Many children in today’s world have little contact with older people and vice versa in a care home. Gillian Moncaster, who works as one of our trainers, has done projects both in schools and with the Brownies and in care homes, and shares of her experiences of bringing both children and residents together.
When working with young people, the approach I took was to find a common ground to get them talking, rather than just taking a class or group into the homes, when they would often just stare at each other.
One way to give these sessions a focus is to get everyone to work together to develop their own life story boards. The Brownies or school children involved used photos from magazines, as well photos of their families and also their own drawings; while the activity coordinator worked with residents to develop simple one page profiles for the residents. We then took the children in to the care home and they talked to residents about their life stories and the residents compared their profiles to that of the children.
It’s important to also tap into the children’s innate capacity for fun. I usually take my parachute and balls and toys for them to play with together and they love it.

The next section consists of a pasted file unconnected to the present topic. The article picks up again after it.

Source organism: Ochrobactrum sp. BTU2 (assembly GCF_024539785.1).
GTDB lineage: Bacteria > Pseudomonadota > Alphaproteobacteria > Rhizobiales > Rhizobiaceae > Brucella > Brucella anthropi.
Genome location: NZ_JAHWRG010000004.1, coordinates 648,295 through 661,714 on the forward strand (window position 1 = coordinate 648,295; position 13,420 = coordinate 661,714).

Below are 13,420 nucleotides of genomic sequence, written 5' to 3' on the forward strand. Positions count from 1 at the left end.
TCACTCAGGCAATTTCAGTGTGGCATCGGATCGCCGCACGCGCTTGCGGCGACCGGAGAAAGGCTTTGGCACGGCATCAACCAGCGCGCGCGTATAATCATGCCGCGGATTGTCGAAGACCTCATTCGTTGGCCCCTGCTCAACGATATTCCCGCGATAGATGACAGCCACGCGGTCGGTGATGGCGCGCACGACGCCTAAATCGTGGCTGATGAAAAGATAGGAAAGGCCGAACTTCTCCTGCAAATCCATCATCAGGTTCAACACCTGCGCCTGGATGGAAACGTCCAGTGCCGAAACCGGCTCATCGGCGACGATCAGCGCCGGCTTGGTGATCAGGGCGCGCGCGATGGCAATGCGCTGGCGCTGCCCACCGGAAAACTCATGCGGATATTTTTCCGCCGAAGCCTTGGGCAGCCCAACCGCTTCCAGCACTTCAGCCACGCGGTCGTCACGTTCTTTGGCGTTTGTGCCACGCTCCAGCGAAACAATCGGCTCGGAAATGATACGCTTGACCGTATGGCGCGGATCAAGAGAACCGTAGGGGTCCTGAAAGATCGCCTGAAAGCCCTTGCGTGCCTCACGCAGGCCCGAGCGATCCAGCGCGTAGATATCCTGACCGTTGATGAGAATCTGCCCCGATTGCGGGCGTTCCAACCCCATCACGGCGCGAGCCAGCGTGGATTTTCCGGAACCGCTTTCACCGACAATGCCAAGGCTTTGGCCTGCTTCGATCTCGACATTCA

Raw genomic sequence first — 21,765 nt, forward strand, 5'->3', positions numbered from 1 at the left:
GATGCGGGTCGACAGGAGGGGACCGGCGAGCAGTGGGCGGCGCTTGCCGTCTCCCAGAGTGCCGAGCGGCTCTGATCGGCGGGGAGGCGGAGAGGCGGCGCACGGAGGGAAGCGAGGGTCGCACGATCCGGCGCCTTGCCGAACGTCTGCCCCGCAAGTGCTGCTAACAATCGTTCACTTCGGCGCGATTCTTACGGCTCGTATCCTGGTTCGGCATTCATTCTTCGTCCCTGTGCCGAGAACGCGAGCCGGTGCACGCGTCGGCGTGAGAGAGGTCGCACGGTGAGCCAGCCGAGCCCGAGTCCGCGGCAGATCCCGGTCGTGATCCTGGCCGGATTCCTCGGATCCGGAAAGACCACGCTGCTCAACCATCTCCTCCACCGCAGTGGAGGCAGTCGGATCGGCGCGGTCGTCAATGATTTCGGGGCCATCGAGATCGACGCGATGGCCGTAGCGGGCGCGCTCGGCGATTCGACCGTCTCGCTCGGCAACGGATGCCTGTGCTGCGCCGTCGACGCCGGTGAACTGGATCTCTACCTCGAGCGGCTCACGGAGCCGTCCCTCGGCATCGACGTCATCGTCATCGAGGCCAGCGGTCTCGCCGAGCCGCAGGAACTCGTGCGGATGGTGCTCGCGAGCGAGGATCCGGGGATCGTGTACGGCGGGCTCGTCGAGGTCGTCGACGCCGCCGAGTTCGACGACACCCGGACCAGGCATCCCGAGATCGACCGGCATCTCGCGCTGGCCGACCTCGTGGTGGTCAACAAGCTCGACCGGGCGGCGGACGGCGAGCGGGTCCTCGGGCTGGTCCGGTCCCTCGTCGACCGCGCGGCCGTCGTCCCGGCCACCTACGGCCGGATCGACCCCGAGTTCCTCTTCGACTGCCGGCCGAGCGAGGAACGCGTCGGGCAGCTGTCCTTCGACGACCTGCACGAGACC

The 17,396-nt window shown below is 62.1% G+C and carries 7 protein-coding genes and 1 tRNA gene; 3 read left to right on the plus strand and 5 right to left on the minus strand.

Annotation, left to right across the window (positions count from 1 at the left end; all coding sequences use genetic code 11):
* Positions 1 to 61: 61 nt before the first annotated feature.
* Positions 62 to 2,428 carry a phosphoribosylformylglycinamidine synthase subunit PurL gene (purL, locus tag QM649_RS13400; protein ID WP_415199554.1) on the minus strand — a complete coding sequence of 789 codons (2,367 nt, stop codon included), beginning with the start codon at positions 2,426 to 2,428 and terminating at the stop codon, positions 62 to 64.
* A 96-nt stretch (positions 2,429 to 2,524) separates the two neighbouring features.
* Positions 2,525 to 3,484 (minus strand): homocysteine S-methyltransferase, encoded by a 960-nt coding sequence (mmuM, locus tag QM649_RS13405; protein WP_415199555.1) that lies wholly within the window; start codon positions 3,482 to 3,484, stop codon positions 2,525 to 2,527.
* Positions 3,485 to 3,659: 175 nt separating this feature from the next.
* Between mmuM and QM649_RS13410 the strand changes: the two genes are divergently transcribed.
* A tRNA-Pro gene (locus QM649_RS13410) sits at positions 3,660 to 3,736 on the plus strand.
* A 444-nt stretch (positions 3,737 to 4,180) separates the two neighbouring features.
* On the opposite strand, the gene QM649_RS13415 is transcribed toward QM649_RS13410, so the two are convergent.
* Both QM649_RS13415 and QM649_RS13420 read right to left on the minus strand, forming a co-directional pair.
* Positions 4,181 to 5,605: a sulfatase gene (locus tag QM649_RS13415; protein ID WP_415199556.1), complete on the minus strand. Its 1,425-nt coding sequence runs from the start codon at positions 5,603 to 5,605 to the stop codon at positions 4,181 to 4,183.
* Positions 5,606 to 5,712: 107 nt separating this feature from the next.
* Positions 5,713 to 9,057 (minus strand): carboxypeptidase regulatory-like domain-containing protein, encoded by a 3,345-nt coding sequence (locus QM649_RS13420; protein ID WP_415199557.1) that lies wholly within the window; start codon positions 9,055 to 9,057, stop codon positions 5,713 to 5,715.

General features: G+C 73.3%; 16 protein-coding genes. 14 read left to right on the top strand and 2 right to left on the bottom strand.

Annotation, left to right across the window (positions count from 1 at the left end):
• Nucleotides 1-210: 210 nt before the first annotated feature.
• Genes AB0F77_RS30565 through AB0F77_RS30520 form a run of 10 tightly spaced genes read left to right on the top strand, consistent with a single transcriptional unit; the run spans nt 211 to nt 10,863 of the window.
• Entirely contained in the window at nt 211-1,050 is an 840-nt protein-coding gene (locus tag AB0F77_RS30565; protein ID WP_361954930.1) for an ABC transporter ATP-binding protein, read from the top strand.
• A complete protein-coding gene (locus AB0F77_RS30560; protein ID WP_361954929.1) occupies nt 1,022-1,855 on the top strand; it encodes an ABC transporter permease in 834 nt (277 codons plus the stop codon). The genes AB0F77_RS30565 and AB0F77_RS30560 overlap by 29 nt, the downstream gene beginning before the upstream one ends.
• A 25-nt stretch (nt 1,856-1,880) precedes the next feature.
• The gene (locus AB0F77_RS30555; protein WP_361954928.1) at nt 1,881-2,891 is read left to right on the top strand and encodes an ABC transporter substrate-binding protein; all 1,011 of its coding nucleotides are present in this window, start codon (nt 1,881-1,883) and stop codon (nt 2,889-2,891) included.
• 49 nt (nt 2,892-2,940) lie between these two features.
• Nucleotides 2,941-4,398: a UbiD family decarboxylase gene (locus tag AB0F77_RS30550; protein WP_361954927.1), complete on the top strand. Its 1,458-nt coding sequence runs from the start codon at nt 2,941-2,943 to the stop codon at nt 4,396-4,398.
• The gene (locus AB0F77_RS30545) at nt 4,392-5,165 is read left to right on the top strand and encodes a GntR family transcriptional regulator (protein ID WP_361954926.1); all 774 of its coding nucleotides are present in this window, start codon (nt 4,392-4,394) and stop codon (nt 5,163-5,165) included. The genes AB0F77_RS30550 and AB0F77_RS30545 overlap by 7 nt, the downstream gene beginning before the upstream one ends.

Another idea is to pick a theme and get everyone talking about it. With a recent group I have worked with, I used lots of information on Chester Zoo (which I got from their website) and added a bit about conservation in to it. We had some discussion sessions beforehand, and then arranged a trip to Chester Zoo, where old and young could look for the animal they’d been studying. None of the children had previously been to the zoo – so it meant the residents and the children were discovering it together for the first time. The residents also shared their memories of the now closed Belle View Zoo which many of them had happy memories of residents remembered it.
I have also developed a ‘Dignity in Care’ badge for the Brownies, but any work on dignity has real merit for everyone involved. We start the sessions by talking about what dignity means, and how you can show respect to people in different ways. Then we might look at Dignity logo – a daisy – a make a daisy chain, where everyone in the care home and school group talks about what dignity means to them. You can also do role play and improvisation around dignity issues, make daisy-themed gifts for residents, or encourage children to create a ‘daisy diary’ or a ‘daisy scrapbook’, demonstrationing instances of dignity and respect in their weekly lives.